Reviewed by Michael Kinsman, CPA, PhD, Professor of Finance and Accounting Pepperdine University
"Valuable Information and a good read"
I look at books on "saving your home in foreclosure" with a cynical eye. Most of them are very long on promises and war stories about how someone with unusual circumstances has saved his or her home (with the help of the author, who, of course, has always done a super-human job helping). Most are equally short on results and good advice that will help the typical person in foreclosure.
To my delight, despite the title laden with promise for everyone, the author provides 130 pages (in addition to valuable appendices) of excellent, practical, commonsense advice for one whose house is in foreclosure. I believe this book is a "must-read" for anyone caught in this situation.
What exactly does the book say? It provides information and advice on six main topics:
- Communicate. If you find yourself in financial difficulty, you will most likely hide that fact from everyone. That is exactly the wrong thing to do, the author says. Communicate with your family, your lender, and others involved in the situation. Petrovich also backs this advice with many examples of situations where lack of communication led to disaster, and communication led to successful resolution of problems.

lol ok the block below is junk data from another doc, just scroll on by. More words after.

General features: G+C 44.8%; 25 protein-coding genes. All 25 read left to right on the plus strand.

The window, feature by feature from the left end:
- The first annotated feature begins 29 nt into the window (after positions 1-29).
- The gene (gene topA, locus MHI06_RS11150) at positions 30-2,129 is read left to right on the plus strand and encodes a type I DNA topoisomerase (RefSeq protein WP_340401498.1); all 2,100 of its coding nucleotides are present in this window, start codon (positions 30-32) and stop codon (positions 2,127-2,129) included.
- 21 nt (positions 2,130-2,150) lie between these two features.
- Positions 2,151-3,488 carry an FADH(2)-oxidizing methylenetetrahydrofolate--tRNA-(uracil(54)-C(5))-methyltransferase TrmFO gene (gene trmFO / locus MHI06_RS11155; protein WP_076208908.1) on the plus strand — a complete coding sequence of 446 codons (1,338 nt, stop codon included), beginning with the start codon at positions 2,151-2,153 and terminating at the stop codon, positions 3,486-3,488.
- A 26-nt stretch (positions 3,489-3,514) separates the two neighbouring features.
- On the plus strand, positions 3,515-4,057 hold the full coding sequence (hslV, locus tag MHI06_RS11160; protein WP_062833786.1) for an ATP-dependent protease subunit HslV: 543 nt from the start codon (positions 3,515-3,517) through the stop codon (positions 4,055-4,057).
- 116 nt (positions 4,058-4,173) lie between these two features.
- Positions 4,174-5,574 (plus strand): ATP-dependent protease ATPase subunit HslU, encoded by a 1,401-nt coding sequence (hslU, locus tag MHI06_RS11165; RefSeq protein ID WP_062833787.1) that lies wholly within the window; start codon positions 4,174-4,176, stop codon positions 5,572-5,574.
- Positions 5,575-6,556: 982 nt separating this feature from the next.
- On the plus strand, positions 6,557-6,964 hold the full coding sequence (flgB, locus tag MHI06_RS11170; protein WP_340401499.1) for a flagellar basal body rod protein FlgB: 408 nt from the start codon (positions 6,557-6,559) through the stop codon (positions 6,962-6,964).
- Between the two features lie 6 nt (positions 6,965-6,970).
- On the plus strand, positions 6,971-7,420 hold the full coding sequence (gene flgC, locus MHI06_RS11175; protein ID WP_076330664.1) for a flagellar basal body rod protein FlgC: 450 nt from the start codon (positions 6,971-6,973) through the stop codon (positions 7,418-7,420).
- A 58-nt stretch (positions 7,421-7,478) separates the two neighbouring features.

- Budget. Before finding yourself in financial difficulty, you should begin budgeting so that your plan provides you the information you need to be successful. In foreclosure, that process is even more important.
- Record. When in foreclosure, keep a log of your actions, correspondence, and conversations. Petrovich has a "Mortgage Workout Notebook" with excellent tips on what records to keep and good advice on how to respond to collection agents.
- Don't deny. Face up to the problem. Early. Petrovich provides stories of success (and failure) from following (or not following) this advice.
- Legal defenses. If your lender has not "followed the rules," you may have legal defenses to foreclosure. Believe it or not, lenders often make mistakes on loans. While you will probably need an attorney to help enforce your rights in such a situation, Petrovich provides advice on what to look for in this arena.
- When all else fails, sell. Petrovich provides information on: selling your house before foreclosure; on "short sales" (paying less than the loan balance in satisfaction of your loan); and on deeds in lieu of foreclosure.
Even if you are not "in foreclosure," Petrovich's 45-page highly readable glossary of real estate terms makes this a worth-having book. If you are in foreclosure, it is a must-read.
Contact the author
Author's web site